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Gunnery Sgt. Curtis T. Rinker, company gunnery sergeant, Headquarters and Service Company, 2nd Light Armored Reconnaissance Battalion, Regimental Combat Team 5, watches as the sign of the new internet and phone center is mounted after the center was named after him at Camp Korean Village, Iraq, May 28. The building for the new internet and phone center was named after Rinker because of his hard work building it. The new center, which took about a month to complete, has more than 16 computers and 10 phones for service members to use.::r::::n::

Photo by Cpl. Ryan Tomlinson

Curtis T. Rinker Building opens at Korean Village

29 Jun 2008 | Cpl. Ryan Tomlinson

A new internet and phone center for service members to communicate with their families enjoyed a grand opening here June 28.

Service members gathered around to witness the ribbon-cutting ceremony officiated by Lt. Col. Russell E. Smith, 43, commanding officer, 2nd Light Amored Reconnaissance Battalion, Regimental Combat Team 5, for the new Curtis T. Rinker Building.

“It was a perfect idea to build a new center because there was limited phones and computers (here before), but now we don’t have to wait as long,” said Pfc. Brian D. Ahern, a field radio operator with Headquarters and Service Company, 2nd LAR. “It’s a great way to contact family and friends.”

The new internet and phone center was named after Gunnery Sgt. Curtis T. Rinker, 36, company gunnery sergeant, H&S Co., because of his hard work building the center, which took about a month to complete. Rinker, who is from Red Bake, N.J., was helped by Cpl. Mehmet S. Bayar, 22, from Orlando, Fla., and Cpl. Jacques P. Duplantis, 24, from Houma, La., who are both company clerks with H&S Co.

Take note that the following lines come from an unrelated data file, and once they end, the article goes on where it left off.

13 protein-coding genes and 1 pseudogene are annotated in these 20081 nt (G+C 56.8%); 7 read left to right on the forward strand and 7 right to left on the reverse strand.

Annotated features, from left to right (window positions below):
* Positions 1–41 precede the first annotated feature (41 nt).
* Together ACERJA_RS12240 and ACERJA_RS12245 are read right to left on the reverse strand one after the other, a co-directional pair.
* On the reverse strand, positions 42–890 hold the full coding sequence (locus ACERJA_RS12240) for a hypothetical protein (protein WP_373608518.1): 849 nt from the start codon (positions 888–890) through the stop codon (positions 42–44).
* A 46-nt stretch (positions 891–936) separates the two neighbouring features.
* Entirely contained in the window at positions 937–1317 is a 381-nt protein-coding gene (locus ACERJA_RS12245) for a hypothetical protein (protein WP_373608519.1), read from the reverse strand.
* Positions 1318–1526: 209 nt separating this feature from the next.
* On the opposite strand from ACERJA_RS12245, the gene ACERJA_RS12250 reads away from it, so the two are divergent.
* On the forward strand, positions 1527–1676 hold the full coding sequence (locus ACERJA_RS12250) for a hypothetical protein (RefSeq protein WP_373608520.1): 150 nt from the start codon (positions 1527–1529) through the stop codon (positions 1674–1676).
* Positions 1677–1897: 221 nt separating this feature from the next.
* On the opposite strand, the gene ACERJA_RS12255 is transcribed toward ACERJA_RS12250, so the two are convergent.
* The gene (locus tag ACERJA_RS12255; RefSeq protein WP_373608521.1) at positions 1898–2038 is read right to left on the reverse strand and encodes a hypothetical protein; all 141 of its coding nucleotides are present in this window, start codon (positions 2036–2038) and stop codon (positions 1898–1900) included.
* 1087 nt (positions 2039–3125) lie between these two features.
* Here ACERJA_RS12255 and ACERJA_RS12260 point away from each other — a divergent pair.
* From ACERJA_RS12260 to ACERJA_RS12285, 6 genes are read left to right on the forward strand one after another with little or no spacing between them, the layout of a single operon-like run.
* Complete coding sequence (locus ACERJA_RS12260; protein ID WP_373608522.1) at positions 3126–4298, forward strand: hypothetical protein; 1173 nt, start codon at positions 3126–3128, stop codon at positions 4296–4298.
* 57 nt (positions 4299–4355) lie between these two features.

“This was Gunnery Sgt. Rinker’s (hard work),” said Smith, from Rochester, N.H., before cutting the ribbon. “I know that this building will be here for a while, and service members are going to contact their families better because of his efforts.”

After the ribbon-cutting ceremony, Pfc. Jonathan R. Payton, 20, a motor vehicle operator with H&S Company, and Ahern, had the pleasure of being the first to sign the log book of the new phone center. The signing represented the Marine Corps tradition of placing junior Marines first.

“I was honored that I got to help open the new center,” said Ahern, 22, from Olympia, Wash. “I’ve never had an opportunity do something like that. It was pretty cool.”

The service members toured the new center, which now has more than 16 computers and 10 phones.  Upon entering the building, service members were greeted by a large “2D LAR” painted on the floor.

“It’s a sense of mission accomplishment knowing that we’re able to get the job done building this new center,” said Duplantis. “I take care of junior Marines before myself, and I’m glad to help Marines communicate with their families.”


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